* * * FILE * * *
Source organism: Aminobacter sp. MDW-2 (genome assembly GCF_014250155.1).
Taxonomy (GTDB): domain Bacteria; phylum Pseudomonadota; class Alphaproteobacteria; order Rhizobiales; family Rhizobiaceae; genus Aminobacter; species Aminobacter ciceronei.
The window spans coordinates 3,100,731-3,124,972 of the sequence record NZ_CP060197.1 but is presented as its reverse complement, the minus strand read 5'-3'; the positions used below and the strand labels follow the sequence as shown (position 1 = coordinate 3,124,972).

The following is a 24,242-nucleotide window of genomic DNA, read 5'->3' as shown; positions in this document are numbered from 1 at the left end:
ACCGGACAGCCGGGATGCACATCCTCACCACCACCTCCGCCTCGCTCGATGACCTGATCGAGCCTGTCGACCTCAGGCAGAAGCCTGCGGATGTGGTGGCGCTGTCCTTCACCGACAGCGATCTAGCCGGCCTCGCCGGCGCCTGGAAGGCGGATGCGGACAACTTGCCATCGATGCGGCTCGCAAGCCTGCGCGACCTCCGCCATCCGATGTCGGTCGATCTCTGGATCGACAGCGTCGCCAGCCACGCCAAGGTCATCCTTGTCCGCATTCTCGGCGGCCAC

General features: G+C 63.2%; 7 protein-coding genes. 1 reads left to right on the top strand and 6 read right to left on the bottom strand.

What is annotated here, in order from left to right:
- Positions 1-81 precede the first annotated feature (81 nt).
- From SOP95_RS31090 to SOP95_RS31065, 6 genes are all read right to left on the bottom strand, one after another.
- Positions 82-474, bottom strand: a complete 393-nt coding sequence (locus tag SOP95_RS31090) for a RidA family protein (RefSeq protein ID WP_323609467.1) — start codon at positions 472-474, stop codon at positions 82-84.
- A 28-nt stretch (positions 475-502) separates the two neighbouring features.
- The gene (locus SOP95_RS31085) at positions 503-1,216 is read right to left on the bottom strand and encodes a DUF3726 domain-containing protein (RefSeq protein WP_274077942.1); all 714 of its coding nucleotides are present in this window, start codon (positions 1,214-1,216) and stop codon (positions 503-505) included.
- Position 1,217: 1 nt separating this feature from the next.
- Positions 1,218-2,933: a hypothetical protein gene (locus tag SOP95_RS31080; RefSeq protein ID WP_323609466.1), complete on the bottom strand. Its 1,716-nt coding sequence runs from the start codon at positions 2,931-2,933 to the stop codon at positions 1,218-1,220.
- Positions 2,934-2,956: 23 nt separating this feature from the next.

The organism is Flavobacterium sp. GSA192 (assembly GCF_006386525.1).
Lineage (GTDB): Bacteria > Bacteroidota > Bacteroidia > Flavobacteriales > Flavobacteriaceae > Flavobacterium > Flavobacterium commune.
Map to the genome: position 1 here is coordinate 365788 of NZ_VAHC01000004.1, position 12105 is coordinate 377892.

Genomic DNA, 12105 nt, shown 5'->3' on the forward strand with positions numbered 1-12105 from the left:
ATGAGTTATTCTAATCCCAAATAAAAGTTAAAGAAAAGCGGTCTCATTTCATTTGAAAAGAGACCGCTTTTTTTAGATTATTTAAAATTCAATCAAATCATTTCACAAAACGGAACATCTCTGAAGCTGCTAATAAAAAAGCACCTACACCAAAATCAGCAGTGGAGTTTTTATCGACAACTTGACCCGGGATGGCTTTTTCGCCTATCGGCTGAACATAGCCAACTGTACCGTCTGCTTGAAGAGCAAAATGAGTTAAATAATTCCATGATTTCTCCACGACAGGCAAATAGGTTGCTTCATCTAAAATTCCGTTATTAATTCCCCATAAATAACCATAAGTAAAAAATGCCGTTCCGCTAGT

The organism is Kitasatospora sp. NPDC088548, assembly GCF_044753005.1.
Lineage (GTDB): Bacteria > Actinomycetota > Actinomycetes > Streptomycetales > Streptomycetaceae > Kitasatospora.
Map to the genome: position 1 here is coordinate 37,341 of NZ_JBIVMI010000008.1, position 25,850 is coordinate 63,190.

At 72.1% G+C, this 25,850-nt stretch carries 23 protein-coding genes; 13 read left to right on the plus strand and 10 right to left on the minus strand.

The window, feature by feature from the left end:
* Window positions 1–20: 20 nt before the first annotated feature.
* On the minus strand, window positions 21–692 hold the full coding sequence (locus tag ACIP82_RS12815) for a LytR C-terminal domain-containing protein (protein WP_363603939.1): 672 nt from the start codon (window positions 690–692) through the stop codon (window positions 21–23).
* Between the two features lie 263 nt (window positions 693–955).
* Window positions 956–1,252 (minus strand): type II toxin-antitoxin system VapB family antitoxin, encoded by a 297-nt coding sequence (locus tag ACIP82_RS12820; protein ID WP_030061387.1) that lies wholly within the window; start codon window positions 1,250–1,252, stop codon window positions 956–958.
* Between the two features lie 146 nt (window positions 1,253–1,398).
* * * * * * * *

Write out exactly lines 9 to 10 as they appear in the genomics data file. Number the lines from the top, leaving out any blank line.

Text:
- From SOP95_RS31090 to SOP95_RS31065, 6 genes are all read right to left on the bottom strand, one after another.
- Positions 82-474, bottom strand: a complete 393-nt coding sequence (locus tag SOP95_RS31090) for a RidA family protein (RefSeq protein ID WP_323609467.1) — start codon at positions 472-474, stop codon at positions 82-84.